Do you remember June 27, when the Cavaliers made Anthony Bennett the top overall pick in the NBA Draft?
There were gasps when that happened, as when Jets fans would gather in a swanky ballroom for the NFL Draft. The Jets would pick, and their fans in the peanut gallery invariably would hoot and holler in a negative way when said pick was announced. Especially when the Jets took Ken O’Brien, a quarterback from Cal-Davis, with Dan Marino still on the board.
“Stunner at No. 1,” said the ESPN headline after Cleveland selected Bennett first.
Hardly anybody expected the likable Canadian kid, who had averaged 16 points and 8.0 rebounds in his only season at UNLV, to leave the green room first. Yes, Bennett had a tremendous upside (he had just turned 20); yes, he had an NBA body. He also had asthma. And his defense was spotty, and there were nights he did a Lance Burton on the offensive end, too, disappearing for long stretches.
Not even Jets fans could have fathomed he would go first.
The first thing UNLV coach Dave Rice said was how happy he was for Anthony and his mom Edith, a nurse, the woman who had done such a good job of raising him. It didn’t come as a surprise that Rice said this. This is normally the way he would think about such matters.
But the second thing he said that night was how Anthony going first was huge for the program.
“This is certainly something we can utilize in recruiting,” Rice said.
Maybe he still will be able to utilize it some day. For now, he might want to limit the recruiting pitch to our mild winters and cheap shrimp cocktails.
A lot of people thought Bennett might struggle out of the box as a pro, but I can’t think of anybody who predicted he would make just five of his first 37 shots. Except, perhaps, for my pal Patrick.
(Patrick was down on Bennett almost from the start of his UNLV career, and we’d argue about it. But when Patrick’s wife couldn’t use her ticket for the Springsteen concert in Phoenix, he even agreed to drive us down there. So we basically agreed to disagree on Anthony Bennett.)
Bennett came off the bench against the Spurs a couple of games ago to make 4 of 5 shots during garbage time, and the other night against the Celtics, after he was switched to small forward, he played a season-high 20 minutes. He scored four points. Saturday night against the Bulls, he played six minutes and scored two points.
So after 16 games, he’s averaging 11.1 minutes (when he plays), 2.2 points and 2.6 rebounds, and he’s shooting 22 percent from the field.
Sometimes he gets booed at home.
His NBA body now looks like an offensive tackle’s body; Bennett got way out of shape after having shoulder surgery during the offseason. The Cavs list him at 259 pounds. Whenever a 9 is used in conjunction with a guy’s weight, it’s like Walmart using .99 on the price of something. It’s meant to deceive.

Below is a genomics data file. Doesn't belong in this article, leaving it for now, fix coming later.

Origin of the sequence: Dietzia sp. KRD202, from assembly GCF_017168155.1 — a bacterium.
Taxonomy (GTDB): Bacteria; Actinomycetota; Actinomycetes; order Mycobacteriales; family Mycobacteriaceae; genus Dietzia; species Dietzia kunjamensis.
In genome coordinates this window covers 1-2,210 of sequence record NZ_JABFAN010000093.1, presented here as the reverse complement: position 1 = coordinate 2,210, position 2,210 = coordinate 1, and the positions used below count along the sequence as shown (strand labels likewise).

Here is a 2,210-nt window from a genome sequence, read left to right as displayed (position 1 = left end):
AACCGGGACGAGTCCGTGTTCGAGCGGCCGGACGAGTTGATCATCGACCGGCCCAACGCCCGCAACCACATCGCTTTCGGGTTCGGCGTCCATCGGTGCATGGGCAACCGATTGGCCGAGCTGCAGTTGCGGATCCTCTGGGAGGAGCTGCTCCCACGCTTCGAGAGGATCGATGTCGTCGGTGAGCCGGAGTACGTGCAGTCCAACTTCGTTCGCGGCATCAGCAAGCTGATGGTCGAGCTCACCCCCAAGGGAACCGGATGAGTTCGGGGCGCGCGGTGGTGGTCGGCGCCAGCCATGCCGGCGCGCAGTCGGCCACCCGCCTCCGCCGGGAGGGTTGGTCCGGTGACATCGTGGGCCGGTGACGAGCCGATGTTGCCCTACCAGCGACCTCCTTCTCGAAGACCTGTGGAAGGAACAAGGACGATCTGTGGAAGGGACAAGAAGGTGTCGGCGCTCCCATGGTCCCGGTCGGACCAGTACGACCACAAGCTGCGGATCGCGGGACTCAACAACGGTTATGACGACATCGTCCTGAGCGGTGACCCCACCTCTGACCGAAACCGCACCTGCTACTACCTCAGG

When Charles Barkley was playing, they often used a 9 in listing his weight.
The critics, naturally, are having a field day, their spirit getting meaner by the day. One even wrote that Bennett must have had his talent zapped by an alien with a ray gun, like in “Space Jam.”
Against Minnesota, when he was in the throes of that 5-for-37 shooting slump, one of the T-Wolves was holding the ball on his hip as the final seconds ticked off. Desperate for a basket, Bennett took the ball away from behind and went in for an uncontested dunk.
Trouble is, the kid with the mop already was on the court. Bennett’s dunk didn’t count, and the next day it made the worst plays of the day on the Keith Olbermann show.
Many of his naysayers believe Bennett should be sent to Canton, Ohio, to get his mojo back. Canton is where the Cavaliers’ D-League franchise is located. He could play himself back into shape in Canton, hooping it up with guys from Hofstra and Arkansas-Little Rock and USC Aiken.
That sounds pretty extreme. As does starting Bennett. That’s what the basketball writer for CBS’ online site proposes, though Bennett has done zilch to warrant a promotion. I only wish this guy was writing sports when I was sitting the end of the bench in high school.
But perhaps the man writing in the New York Times has the best idea. He said it’s much too early to declare Bennett a bust, that all NBA rookies deserve a second look, that you really can’t tell how most are going to pan out until their second season.
You also can talk to those Jets fans who booed when Ken O’Brien was drafted.
Maybe O’Brien wasn’t Dan Marino, but he played 11 years in the NFL (10 with the Jets). He passed for more than 25,000 yards and played in two Pro Bowls.
If I were Dave Rice, that’s what I would be telling recruits, after the spiel about the mild winters and the cheap shrimp cocktails.
Las Vegas Review-Journal sports columnist Ron Kantowski can be reached at email@example.com or 702-383-0352. Follow him on Twitter: @ronkantowski